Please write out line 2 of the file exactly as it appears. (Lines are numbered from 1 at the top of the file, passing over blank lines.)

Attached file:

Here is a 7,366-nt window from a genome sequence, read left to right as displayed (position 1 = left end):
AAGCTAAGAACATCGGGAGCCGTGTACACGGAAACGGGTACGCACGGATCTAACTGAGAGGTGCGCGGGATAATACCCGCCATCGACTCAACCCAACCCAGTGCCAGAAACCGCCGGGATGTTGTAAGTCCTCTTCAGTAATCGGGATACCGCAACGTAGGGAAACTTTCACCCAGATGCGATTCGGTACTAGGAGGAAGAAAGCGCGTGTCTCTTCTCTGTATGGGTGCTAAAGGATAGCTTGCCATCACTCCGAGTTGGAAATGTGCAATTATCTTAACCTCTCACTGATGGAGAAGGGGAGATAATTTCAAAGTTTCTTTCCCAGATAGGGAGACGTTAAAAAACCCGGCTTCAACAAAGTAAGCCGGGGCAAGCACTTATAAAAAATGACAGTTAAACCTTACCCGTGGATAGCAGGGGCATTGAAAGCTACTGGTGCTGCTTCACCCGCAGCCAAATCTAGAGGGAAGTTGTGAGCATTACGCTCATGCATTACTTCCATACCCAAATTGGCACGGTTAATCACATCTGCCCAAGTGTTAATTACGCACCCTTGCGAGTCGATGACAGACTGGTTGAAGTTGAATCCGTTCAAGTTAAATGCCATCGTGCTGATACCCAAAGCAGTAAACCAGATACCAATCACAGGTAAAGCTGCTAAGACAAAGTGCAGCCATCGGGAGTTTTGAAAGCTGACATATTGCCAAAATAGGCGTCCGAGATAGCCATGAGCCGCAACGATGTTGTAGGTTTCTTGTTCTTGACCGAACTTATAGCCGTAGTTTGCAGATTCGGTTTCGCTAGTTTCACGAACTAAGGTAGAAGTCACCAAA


AAGCTAAGAACATCGGGAGCCGTGTACACGGAAACGGGTACGCACGGATCTAACTGAGAGGTGCGCGGGATAATACCCGCCATCGACTCAACCCAACCCAGTGCCAGAAACCGCCGGGATGTTGTAAGTCCTCTTCAGTAATCGGGATACCGCAACGTAGGGAAACTTTCACCCAGATGCGATTCGGTACTAGGAGGAAGAAAGCGCGTGTCTCTTCTCTGTATGGGTGCTAAAGGATAGCTTGCCATCACTCCGAGTTGGAAATGTGCAATTATCTTAACCTCTCACTGATGGAGAAGGGGAGATAATTTCAAAGTTTCTTTCCCAGATAGGGAGACGTTAAAAAACCCGGCTTCAACAAAGTAAGCCGGGGCAAGCACTTATAAAAAATGACAGTTAAACCTTACCCGTGGATAGCAGGGGCATTGAAAGCTACTGGTGCTGCTTCACCCGCAGCCAAATCTAGAGGGAAGTTGTGAGCATTACGCTCATGCATTACTTCCATACCCAAATTGGCACGGTTAATCACATCTGCCCAAGTGTTAATTACGCACCCTTGCGAGTCGATGACAGACTGGTTGAAGTTGAATCCGTTCAAGTTAAATGCCATCGTGCTGATACCCAAAGCAGTAAACCAGATACCAATCACAGGTAAAGCTGCTAAGACAAAGTGCAGCCATCGGGAGTTTTGAAAGCTGACATATTGCCAAAATAGGCGTCCGAGATAGCCATGAGCCGCAACGATGTTGTAGGTTTCTTGTTCTTGACCGAACTTATAGCCGTAGTTTGCAGATTCGGTTTCGCTAGTTTCACGAACTAAGGTAGAAGTCACCAAA